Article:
Freezing temperatures don’t only make you cold and uncomfortable — they can also freeze your pipes. This can be extremely annoying at first glance since water can’t pass through your pipes and you can’t wash your hands or flush the toilet. But, if you take a closer look, you’ll see how dangerous it can be. Frozen pipes can burst if not thawed ASAP; burst pipes, in turn, can flood your property and facilitate the growth of mold and mildew, cause water damage to your house’s foundations, and make your home unlivable for days or weeks.
Fortunately, you don’t have to go through all these problems since there are ways to safely thaw frozen pipes. Read this guide to learn more.
Gather The Right Supplies And Equipment
Before doing anything else, make sure you have all the tools and materials you need on hand. These include:
- Infrared thermometer (if you already have one at home; if you don’t, there’s no need to go out and buy one)
- Heat lamp
- Hair dryer
- Portable space heater
- Electrical heat tape
- Keyhole saw
Identify The Frozen Pipe
Many people don’t know they have a frozen pipe until they notice that water doesn’t flow out of their faucet or that their toilet doesn’t refill after they flush it. If you notice either of these, shut off your main valve to avoid adding even more pressure to your pipes and ensure that water won’t gush out once you’ve thawed out the pipe. Once you’ve turned off the valve, investigate and find out where the frozen pipe is located.
Start by opening checking the faucets and toilets around your house. If all of them don’t function properly, the frozen pipe is most likely near the water meter. If only a few faucets and toilets have a problem, the frozen pipe might be located in an outside wall or in a crawl space.
Once you have an idea of where the frozen pipe is, inspect it and see if it’s bulging, frosted, and/or coated in ice. These are some of the indications that a pipe is frozen. Don’t forget to check if the pipe has any leaks or cracks; if it does, drop everything and call your plumber ASAP.
If the pipe is solid and doesn’t have any damage, feel it with your hands (or use an infrared thermometer if you happen to have one at home) to locate the section that are significantly colder than the other parts of the pipe. Use a screwdriver handle or any other solid object to tap the pipe; as you tap along, listen for a section that has a “solid” sound. Unfrozen pipes have a hollow sound, so any section that doesn’t sound so hollow most likely has ice in it.
If you’ve tested all exposed pipes but haven’t spotted the frozen area, it’s probably located behind a wall. If this is the case, you can try to thaw the pipe on your own but, if you’re not confident that you can do it or if you don’t have the time, you can ask your plumber to do it for you.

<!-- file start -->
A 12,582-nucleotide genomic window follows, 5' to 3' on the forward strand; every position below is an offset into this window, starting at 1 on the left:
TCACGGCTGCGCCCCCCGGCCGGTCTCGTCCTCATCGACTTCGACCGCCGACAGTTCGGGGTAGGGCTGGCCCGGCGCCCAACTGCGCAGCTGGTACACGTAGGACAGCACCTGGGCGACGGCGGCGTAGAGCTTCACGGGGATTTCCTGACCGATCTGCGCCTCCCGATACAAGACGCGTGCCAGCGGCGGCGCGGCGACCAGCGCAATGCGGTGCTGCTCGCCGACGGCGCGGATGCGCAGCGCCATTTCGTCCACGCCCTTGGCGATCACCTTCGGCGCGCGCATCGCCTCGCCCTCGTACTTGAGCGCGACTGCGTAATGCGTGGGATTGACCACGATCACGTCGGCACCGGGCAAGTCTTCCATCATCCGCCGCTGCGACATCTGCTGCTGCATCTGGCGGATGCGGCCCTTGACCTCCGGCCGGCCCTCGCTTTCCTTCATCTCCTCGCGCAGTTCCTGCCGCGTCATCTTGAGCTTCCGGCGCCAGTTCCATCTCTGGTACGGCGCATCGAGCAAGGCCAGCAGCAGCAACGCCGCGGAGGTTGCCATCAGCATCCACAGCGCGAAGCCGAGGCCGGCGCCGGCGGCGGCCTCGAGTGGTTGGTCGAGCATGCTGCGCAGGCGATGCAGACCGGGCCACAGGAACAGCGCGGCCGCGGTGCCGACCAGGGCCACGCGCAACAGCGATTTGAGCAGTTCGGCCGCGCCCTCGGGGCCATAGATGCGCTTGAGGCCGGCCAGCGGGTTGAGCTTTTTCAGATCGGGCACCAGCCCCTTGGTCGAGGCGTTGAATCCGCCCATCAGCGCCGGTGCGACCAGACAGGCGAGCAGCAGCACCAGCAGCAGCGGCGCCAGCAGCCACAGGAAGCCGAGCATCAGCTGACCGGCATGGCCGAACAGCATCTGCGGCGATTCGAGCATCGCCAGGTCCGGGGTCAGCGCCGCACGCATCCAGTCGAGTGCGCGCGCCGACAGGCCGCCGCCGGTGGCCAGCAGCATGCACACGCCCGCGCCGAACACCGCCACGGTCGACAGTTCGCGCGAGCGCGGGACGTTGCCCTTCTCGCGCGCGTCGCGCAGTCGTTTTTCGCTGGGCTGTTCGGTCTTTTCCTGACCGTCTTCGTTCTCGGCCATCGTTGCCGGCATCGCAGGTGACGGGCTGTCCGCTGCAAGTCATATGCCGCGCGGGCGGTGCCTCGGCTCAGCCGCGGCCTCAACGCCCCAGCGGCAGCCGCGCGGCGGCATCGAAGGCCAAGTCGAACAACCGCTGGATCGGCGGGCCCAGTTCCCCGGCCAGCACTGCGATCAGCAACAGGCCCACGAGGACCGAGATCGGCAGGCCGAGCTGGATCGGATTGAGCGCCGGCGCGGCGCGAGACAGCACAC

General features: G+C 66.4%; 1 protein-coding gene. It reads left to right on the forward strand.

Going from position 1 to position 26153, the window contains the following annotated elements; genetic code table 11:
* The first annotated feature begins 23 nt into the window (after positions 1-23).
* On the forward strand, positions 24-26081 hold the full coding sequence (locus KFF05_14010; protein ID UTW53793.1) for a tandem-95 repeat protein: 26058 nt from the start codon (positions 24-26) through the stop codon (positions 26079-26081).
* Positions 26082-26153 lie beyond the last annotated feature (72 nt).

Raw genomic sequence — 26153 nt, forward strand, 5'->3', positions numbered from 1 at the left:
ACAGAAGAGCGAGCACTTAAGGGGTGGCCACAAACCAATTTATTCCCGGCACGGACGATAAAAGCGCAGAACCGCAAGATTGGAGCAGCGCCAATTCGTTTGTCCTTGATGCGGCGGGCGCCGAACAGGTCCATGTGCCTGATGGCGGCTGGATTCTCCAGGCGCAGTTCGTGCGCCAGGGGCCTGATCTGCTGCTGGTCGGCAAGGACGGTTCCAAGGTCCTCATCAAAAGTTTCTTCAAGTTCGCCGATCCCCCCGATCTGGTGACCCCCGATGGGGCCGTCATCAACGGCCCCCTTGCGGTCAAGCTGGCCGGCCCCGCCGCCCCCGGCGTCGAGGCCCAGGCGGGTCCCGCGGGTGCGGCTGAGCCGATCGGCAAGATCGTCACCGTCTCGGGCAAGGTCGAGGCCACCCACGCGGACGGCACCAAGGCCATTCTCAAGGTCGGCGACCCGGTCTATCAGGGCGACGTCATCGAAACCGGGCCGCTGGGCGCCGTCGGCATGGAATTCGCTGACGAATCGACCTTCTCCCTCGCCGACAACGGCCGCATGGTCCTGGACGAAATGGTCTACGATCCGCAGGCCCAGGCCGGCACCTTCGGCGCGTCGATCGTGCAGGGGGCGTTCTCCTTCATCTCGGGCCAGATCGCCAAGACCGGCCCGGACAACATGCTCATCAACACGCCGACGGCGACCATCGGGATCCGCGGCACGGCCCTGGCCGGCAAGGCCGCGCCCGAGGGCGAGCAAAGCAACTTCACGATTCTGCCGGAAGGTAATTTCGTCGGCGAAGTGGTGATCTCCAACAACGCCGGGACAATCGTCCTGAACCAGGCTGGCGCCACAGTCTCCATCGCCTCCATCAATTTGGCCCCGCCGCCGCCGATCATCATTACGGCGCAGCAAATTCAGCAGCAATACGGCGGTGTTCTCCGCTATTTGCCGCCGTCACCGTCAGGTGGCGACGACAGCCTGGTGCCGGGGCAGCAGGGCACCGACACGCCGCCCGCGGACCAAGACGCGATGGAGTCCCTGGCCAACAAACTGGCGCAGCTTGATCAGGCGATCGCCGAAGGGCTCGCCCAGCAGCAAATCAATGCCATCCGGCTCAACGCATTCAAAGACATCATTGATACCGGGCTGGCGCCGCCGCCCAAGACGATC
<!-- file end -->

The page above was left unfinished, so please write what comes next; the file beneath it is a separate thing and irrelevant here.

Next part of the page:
Thaw The Frozen Pipe
Once you’ve located the frozen pipe, it’s time to thaw it out. You can do so by taking these steps:
For Exposed Pipes:
1. Open the affected faucet. If there are any nearby faucets, open them slightly.
2. Get your hair dryer or heat lamp and start heating from the faucet to the frozen area. Doing this lets the water flow out as the ice melts. If you go the other direction, water and steam can get trapped in the pipe because their only way out (i.e. the pipe section near the faucet) is still blocked. The pressure from the steam and water can cause the pipe to develop a leak or even burst.
3. If the frozen pipe is located in a kitchen cabinet or bathroom vanity, you can use a space heater to warm it and melt the ice.
4. If your hair dryer or heat lamp can’t do the trick, wrap electrical heat tape around the pipe. Don’t criss-cross the tape and overlap it around itself; instead, wind it carefully around the pipe in a single spiral layer. Once you’re done, plug the tape in a power source and let it warm the pipe. Remember: this will work only if your exposed pipe is near a power source.
For Pipes Behind a Wall:
1. Turn up the thermostat to make your house warmer. Make sure to open the doors of your closets and cabinets so the warm air can get close to the walls.
2. If your house has an outdoor vent, position your space heater near it and blow warm air into it.
3. If you have an idea of where the frozen pipe might be located, heat the wall that’s in front of it using your space heater or heat lamp. If you have an infrared lamp, use it instead of a regular lamp. It passes through air without warming it, which means it can direct most of its heat to the wall and the pipe.
4. If you’ve done the steps listed above but to no avail, you might have to cut a hole in the wall so you’ll have direct access to the frozen pipe. You can use your keyhole saw to create the opening. Remember this, though: never cut a hole in your wall if you’re not sure about the location of the frozen pipe. You can end up damaging your drywall for nothing.
Once you have access to the frozen pipe, use your hair dryer and/or heat lamp to warm the pipe and thaw the pipe. If you notice that this section of pipe always freezes during cold weather, you may want to install a hinged door instead of fixing the hole you made in the wall. This way, you can easily access and thaw the pipe once it freezes again.
These are some of the things you can do to thaw frozen water pipes. Keep these in mind to fix frozen pipes ASAP and prevent them from bursting.